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For Deists; A Question

 
 
xris
 
  1  
Reply Wed 12 Aug, 2009 05:49 am
@jeeprs,
jeeprs;82727 wrote:
Do you think the universe is obliged to make itself comprehensible to you?
The universe will expose itself to anyone who chooses to look.We have a duty to try and understand it,but no, as its not a thinking entity it will not have the will to be understood.
0 Replies
 
jeeprs
 
  1  
Reply Wed 12 Aug, 2009 05:53 am
@Khethil,
Seriously, xris, I don't want to just dash of a reply here but there is an issue here with the subject at hand. Nowhere in any religious scripture does is any Deity presented as 'something easy to fathom'. The religious instinct IS to grapple with that which is beyond our understanding, with mystery, with the unknown. That is what religion stands for. If there is a problem in the current so-called debate about religion, it is that this has been forgotten. Men have sweated blood on these questions for generations, they have tried to live them out to the very best of their ability, and at the end they still don't know if they have succeeded. It is very tough but it doesn't come with a remote control. If your universe consists only of what you can explain, xris, then I daresay it is time to widen your boundaries a bit.
xris
 
  1  
Reply Wed 12 Aug, 2009 06:21 am
@jeeprs,
jeeprs;82731 wrote:
Seriously, xris, I don't want to just dash of a reply here but there is an issue here with the subject at hand. Nowhere in any religious scripture does is any Deity presented as 'something easy to fathom'. The religious instinct IS to grapple with that which is beyond our understanding, with mystery, with the unknown. That is what religion stands for. If there is a problem in the current so-called debate about religion, it is that this has been forgotten. Men have sweated blood on these questions for generations, they have tried to live them out to the very best of their ability, and at the end they still don't know if they have succeeded. It is very tough but it doesn't come with a remote control. If your universe consists only of what you can explain, xris, then I daresay it is time to widen your boundaries a bit.
Attempting to understand is a problem for you? Understanding a god is problem for those who accept its existance,it will be a problem in my mind if he has been decribed by others.You are not searching for god, you are spending time understanding the description others have given you.If they have excluded such questions they will become impossible.Dont be so superior in believing i have not had my share of examination.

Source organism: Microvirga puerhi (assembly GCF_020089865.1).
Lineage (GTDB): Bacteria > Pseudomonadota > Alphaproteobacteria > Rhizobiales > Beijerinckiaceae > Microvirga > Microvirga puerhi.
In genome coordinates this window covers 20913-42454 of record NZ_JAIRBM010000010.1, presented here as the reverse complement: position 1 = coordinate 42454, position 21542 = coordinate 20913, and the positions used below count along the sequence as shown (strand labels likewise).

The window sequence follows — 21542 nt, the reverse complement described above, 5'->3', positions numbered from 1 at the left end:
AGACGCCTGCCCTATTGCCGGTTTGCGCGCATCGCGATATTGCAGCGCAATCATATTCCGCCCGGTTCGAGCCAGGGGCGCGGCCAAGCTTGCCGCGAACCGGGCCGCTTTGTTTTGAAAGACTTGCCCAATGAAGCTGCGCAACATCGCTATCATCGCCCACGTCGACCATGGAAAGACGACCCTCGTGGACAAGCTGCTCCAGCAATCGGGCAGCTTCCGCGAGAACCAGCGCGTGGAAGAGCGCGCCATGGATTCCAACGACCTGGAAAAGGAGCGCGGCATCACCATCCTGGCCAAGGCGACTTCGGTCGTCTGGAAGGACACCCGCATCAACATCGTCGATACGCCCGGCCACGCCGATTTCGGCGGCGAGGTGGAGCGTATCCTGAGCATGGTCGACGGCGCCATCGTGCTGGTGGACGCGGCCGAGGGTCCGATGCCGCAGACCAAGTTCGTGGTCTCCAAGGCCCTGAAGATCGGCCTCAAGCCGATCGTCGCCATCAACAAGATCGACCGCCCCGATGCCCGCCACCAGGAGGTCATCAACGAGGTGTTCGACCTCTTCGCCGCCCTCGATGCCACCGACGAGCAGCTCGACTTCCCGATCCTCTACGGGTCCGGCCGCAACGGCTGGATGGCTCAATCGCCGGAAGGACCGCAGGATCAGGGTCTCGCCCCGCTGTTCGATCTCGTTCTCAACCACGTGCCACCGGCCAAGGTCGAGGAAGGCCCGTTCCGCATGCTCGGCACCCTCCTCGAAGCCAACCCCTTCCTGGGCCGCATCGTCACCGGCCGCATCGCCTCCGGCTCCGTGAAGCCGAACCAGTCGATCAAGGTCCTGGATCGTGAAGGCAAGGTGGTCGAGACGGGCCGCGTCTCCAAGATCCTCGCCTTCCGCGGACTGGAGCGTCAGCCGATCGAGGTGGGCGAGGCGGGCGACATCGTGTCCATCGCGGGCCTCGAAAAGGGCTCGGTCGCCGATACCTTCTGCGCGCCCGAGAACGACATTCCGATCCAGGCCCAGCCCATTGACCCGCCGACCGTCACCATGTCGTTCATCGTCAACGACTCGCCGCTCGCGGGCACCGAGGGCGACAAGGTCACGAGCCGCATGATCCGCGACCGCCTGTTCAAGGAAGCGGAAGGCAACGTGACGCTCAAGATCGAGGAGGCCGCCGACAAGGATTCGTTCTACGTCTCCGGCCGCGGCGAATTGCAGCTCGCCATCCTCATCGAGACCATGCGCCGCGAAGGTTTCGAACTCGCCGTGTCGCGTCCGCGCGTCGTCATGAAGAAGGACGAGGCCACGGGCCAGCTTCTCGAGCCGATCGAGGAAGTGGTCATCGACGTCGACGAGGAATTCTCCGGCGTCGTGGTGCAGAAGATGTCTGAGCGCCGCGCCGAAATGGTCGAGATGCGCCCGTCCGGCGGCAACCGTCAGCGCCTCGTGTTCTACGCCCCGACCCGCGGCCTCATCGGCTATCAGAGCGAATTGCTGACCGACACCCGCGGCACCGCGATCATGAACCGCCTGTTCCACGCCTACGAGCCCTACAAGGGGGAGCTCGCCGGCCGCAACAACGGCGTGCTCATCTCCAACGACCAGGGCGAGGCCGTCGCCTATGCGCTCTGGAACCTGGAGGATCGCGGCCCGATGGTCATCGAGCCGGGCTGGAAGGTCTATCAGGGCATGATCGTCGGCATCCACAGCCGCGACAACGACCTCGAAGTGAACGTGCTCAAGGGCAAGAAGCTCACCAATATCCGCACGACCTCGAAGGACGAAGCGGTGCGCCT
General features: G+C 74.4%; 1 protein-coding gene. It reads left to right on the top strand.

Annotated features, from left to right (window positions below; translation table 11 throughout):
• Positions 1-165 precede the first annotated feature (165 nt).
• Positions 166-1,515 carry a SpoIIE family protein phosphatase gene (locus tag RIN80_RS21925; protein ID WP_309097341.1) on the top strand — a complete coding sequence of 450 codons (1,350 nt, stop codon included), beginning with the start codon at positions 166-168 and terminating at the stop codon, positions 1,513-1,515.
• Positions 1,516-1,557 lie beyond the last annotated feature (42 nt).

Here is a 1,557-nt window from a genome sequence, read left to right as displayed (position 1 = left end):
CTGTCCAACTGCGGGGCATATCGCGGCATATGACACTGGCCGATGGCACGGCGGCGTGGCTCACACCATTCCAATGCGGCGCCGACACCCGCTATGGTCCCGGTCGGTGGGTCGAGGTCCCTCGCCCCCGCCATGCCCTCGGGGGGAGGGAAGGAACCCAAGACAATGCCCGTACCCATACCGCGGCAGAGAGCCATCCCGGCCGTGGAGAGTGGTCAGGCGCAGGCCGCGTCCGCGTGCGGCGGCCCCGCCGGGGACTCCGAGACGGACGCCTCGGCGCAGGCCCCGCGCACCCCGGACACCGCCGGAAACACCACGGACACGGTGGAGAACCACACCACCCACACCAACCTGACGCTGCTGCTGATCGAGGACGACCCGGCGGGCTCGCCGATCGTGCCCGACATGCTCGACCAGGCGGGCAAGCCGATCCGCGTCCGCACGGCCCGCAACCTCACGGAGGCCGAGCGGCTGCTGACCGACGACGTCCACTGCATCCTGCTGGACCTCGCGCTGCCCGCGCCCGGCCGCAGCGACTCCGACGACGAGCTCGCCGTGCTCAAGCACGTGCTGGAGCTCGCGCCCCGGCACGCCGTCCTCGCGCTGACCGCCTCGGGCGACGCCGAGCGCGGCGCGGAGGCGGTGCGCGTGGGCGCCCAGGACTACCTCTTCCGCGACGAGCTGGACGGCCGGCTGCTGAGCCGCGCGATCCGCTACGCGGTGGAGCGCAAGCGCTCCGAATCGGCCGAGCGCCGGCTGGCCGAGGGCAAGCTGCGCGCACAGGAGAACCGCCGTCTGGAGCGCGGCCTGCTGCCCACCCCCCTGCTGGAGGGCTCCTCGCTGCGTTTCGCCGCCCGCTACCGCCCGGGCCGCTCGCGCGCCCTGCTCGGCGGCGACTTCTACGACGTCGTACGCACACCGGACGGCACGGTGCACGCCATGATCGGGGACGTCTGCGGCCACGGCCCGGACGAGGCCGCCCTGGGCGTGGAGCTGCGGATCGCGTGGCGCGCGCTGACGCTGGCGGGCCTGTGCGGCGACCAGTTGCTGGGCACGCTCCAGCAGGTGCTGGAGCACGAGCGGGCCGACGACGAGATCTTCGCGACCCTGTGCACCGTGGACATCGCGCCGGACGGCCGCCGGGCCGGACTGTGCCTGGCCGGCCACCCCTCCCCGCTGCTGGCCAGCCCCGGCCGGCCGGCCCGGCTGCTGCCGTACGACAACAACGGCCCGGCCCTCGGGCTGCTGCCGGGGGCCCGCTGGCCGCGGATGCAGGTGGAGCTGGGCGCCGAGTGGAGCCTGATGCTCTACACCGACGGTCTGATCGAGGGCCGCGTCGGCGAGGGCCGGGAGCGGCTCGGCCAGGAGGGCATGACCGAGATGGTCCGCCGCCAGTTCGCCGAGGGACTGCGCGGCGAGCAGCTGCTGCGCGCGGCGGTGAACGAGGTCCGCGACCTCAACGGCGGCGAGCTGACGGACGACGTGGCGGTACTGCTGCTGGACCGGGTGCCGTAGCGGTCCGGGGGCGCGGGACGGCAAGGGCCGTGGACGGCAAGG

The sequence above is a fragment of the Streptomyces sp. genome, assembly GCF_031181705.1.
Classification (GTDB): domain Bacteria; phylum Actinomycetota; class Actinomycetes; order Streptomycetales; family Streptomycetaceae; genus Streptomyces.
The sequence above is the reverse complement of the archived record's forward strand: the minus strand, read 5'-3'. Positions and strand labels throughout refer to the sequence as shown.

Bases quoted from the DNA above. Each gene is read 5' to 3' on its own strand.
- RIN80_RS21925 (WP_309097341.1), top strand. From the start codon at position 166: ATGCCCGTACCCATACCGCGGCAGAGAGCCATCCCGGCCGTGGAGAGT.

0 Replies
 
jeeprs
 
  1  
Reply Wed 12 Aug, 2009 06:22 am
@Khethil,
Quote:
The universe will expose itself to anyone who chooses to look


We all look, but what do we see?
xris
 
  1  
Reply Wed 12 Aug, 2009 06:26 am
@jeeprs,
jeeprs;82740 wrote:
We all look, but what do we see?
The universe:perplexed: sorry but you see the universe ,what deep thoughts it provokes, is in the mind of the observer,not in the universe.
0 Replies
 
Khethil
 
  1  
Reply Wed 12 Aug, 2009 07:16 am
@jeeprs,
xris;82700 wrote:
Im finding these views a bit to common in religious debates.Its beyond our comprehension,if its beyond our understanding, then it has no value.
Faith becomes an excuse, a mystery,if you cant explain your god,a god, then it ceases to exist.
What does it look like? i dont know..What gender is it? i dont know..Is it benevolent? i dont know..Is it conscious?i dont know..If we dont know we have to design,describe, it and see if the description makes sense.


Yea, this is a bit of an issue for me too. I don't so much think I must know in any objective sense - it's a case of trying to understand the nature of this belief. For me, it's trying to grasp those who say, "Yes, I believe in God" yet can't or don't define any aspect of that belief. For many of us, we're left puzzled, trying to wrap our heads around the ideal of believing in no thing that exists (wherein "no thing" is used to describe aspects of that belief).

This isn't talking about the nature of god itself; more in trying to understand, what seems to be increasingly common, a murky sort of "I believe in something - and no, I can describe nothing about this belief". It sounds as if this is at least close to what you, Xris, is describing. Again, this has nothing to do with "what is" or "is not". It is trying to understand belief systems. Here's an example:[INDENT]Bill: "Blearg is my God, I believe in Blearg"
Sal: "What is Blearg?"

Bill: "Blearg is my God"
Sal: "Can you describe what you believe Blearg to be?"

Bill: "No, but I believe in it"

Sal: "Is Blearg a person, place, thing, being or some other entity?"
Bill: "I don't claim to know what Blearg is"

Sal: "I understand, but what is it about your belief in Blearg that makes Blearg, Blearg"
Bill: "The cosmos doesn't reveal its truths to me; how should I know?"

Sal: "Do you believe Blearg to be our, and the universe's, creator?"
Bill: "I don't know"

Sal: "I'm not asking what you know, I'm curious about your belief"
Bill: "What, you don't think my belief could be based on any knowledge?"

Sal: "I'm not sure, that's what I'm trying to understand"
Bill: "So what's your question?"